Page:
Tomorrow evening, gather your family and friends, pack snacks, and settle into the backyard or wherever the due-east horizon is visible to watch an eclipsed harvest moon rising above our wind-swept landscape.
Several reasons make this eclipse special.
First, Sunday’s moon is a supermoon — a full moon that is larger and brighter than usual.
Second, we’ll have to wait two years to watch the next total eclipse of the moon and 18 more years to glimpse the next supermoon eclipse.
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Third, this eclipse is the fourth and last in what astronomers call a lunar tetrad. That’s a series of four consecutive total eclipses, each separated by six months.
And last, the total phase of Sunday’s eclipse conveniently takes place between 7:11 p.m. and 8:23 p.m. No setting of alarm clocks to awaken us for this eclipse.
A total lunar eclipse occurs when the full moon passes through the dark shadow (umbra) cast behind the Earth. This requires a nearly perfect alignment of the moon, Earth and sun.
Tomorrow evening, the moon begins to enter the shadow at 6:07 p.m. However, because the moon does not rise in the Pacific Northwest until shortly after 6:40 p.m., most of the early partial phase of this eclipse remains hidden from view. When the moon does lift above the horizon as the sun is setting, it will already be two-thirds covered by the Earth’s shadow.
Initially, the moon may appear dim if haze or clouds mask the horizon. If so, the eclipsed moon will be easier to spot as it ascends and darkness rolls across the country side.
With each passing minute, the moon buries itself deeper inside the umbra until totally eclipsed at 7:11 p.m. This marks the beginning of totality.
The shadow covering the lunar surface may glow ruby red to a singed pineapple yellow. These colors are tinted by sunlight passing through a continuous rim of sunsets and sunrises encircling the dark side of the Earth. Like children, each eclipse is different.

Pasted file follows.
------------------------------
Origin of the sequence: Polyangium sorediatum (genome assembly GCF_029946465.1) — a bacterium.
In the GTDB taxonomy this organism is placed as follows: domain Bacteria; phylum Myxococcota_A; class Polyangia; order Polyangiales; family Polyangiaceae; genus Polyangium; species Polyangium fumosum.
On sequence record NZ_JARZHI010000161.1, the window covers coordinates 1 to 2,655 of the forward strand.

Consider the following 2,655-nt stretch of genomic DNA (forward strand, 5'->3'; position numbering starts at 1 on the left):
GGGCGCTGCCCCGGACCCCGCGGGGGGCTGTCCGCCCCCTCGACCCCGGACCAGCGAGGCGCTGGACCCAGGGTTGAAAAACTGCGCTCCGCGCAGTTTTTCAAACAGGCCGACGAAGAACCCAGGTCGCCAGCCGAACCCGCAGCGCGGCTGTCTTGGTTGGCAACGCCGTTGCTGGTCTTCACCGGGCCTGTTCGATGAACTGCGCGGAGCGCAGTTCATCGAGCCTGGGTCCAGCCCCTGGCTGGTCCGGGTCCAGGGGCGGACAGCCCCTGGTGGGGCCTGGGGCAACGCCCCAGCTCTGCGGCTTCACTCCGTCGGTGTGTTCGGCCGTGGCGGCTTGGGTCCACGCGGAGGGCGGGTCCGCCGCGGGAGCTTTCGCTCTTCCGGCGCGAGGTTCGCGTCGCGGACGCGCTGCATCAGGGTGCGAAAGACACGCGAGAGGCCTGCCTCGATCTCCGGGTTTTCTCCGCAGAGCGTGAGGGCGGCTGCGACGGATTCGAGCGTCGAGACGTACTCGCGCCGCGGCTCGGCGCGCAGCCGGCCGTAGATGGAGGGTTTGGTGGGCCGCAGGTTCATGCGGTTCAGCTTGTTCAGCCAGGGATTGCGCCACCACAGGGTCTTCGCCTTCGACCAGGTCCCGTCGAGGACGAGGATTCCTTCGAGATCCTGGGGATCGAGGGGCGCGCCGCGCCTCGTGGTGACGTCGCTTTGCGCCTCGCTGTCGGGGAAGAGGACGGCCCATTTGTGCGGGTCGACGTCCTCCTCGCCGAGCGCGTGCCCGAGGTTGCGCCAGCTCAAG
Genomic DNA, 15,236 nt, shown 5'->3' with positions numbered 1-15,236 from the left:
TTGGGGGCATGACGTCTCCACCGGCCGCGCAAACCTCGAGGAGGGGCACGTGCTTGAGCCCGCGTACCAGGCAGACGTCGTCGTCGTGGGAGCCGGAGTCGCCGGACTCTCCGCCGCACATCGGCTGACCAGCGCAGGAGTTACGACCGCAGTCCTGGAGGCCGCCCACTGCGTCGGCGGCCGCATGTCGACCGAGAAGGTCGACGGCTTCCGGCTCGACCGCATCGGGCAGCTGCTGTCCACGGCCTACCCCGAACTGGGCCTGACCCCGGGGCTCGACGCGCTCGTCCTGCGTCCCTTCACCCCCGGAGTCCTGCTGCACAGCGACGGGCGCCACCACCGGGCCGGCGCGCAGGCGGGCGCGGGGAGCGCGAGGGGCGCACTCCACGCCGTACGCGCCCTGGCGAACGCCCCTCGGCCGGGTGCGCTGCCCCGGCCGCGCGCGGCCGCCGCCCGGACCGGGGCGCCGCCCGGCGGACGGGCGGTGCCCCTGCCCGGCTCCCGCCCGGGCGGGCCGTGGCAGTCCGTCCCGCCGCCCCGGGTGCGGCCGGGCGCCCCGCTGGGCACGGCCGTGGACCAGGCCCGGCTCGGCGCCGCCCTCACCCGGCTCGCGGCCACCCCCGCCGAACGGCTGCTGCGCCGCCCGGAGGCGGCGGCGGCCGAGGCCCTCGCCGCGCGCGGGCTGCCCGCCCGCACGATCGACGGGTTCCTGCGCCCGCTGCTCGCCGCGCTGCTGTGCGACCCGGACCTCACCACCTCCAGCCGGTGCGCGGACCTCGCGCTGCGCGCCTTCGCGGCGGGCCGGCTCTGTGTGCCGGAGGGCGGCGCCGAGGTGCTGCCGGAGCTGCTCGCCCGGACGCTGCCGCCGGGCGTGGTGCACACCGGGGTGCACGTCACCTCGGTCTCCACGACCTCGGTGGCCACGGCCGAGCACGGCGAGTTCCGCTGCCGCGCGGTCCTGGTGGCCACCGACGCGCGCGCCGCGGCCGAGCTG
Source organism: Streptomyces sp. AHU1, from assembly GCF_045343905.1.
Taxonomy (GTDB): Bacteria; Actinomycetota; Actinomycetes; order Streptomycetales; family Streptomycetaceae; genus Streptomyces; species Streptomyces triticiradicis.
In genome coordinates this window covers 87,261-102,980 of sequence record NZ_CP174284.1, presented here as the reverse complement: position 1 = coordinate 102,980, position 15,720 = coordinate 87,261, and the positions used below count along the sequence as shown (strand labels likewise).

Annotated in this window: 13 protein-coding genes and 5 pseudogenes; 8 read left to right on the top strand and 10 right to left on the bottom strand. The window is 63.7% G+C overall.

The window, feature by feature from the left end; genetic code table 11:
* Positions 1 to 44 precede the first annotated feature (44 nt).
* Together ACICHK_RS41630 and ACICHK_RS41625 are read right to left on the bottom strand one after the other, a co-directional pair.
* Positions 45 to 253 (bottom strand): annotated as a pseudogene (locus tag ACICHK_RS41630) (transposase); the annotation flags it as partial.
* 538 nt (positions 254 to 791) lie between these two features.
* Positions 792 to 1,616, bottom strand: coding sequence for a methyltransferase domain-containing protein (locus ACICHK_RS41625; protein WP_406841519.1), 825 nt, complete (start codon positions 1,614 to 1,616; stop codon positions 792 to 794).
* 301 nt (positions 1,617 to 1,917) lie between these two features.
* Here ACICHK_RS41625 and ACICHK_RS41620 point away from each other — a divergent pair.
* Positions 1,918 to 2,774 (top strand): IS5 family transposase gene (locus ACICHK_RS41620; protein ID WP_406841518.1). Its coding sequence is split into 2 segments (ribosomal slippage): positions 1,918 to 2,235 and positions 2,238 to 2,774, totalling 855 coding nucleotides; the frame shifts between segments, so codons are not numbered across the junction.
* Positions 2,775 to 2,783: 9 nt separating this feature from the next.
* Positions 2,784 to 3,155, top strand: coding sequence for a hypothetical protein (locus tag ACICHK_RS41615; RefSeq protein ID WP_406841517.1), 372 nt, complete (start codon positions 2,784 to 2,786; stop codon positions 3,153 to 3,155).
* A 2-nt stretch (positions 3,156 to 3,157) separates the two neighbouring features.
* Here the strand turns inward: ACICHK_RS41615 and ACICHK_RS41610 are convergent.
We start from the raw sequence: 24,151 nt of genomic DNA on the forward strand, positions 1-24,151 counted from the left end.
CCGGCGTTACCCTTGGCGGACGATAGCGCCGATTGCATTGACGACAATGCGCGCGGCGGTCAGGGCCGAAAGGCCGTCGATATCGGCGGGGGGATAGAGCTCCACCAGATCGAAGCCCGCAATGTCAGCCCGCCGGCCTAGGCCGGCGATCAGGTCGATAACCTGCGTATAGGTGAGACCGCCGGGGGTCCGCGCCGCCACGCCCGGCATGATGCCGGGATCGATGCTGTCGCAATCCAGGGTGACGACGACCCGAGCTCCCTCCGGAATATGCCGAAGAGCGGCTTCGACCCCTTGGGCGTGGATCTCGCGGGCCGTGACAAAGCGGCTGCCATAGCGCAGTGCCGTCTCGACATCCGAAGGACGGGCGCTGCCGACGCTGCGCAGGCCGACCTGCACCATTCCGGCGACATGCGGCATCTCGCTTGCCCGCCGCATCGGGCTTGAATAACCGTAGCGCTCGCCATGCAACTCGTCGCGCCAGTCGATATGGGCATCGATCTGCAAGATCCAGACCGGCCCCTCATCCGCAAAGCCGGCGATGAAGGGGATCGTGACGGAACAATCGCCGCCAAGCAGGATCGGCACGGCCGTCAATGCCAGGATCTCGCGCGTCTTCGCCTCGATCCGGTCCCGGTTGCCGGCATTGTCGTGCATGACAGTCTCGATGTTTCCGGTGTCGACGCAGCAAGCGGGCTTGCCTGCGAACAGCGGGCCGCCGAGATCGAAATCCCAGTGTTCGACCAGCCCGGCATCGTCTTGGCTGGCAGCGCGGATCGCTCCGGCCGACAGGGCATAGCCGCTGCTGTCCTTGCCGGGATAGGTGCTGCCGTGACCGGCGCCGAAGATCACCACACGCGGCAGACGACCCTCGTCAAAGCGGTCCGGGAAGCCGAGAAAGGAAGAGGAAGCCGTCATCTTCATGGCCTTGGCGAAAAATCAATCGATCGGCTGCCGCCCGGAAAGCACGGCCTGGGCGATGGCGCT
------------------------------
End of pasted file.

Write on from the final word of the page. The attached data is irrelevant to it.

During totality, the moon’s southern edge will shine slightly brighter than the rest of the moon. This happens because the moon is skimming just above the bottom inside edge of the shadow.
On the other hand, the moon’s north pole will appear darker because it crosses deeper inside the shadow.
Totality ends at 8:23 p.m. as the moon’s left side brightens and nudges from the umbra.
During the next hour, the moon continues to slip outside the shadow. By 9:27 p.m., the eclipse has finished and the moon’s familiar charcoal gray colors will have returned.
Lunar eclipses are easily seen with the unaided eye. Binoculars will enhance viewing enjoyment.
Notice the fuzzy, curved shape of the shadow’s edge as it slides across the lunar landscape. That fuzziness originates from scattered sunlight passing through the Earth’s atmosphere before shading the moon.
And if there is any doubt, the shadow’s curve shape again proves that the Earth is round.
Sunday’s moon is traditionally called the Harvest Moon because it’s the first full moon closest to the start of autumn.
Supermoon is seemingly a fast-food word coined over 30 years ago by an astrologer (not an astronomer) and then popularized by the news media and internet in recent years.
A supermoon sounds gargantuan, but it’s only slightly wider (by 14 percent) and brighter (by 20 percent) than an “average” full moon.
The moon changes size because its orbit around the Earth is elliptical, not circular, and therefore always changing distances. During each orbit, the moon’s distance varies between 250,000 miles and 220,000 miles.
Sunday’s moon just happens to be orbiting at its closest point (perigee) to Earth — and therefore appears larger than usual.
The term describing this coincidence of an eclipsed moon orbiting nearest to us is “perigee-syzygy.” Two great board-game words. Little wonder even astronomers prefer to say “supermoon.”
Sunday’s supermoon has been hyped to foretell catastrophic tidal surges, devastating volcanic eruptions, planet-crunching earthquakes and Earth-grinding asteroids.
Relax. Don’t sell any stocks. No apocalypse.
Supermoon eclipses have repeated themselves for eons, and throughout all the years humans have remained safe as they stand quietly to marvel at the beauty and peacefulness of a shadowed moon crossing the heavens.
Roy Gephart is a retired environmental scientist and avid amateur astronomer. He can be reached at firstname.lastname@example.org.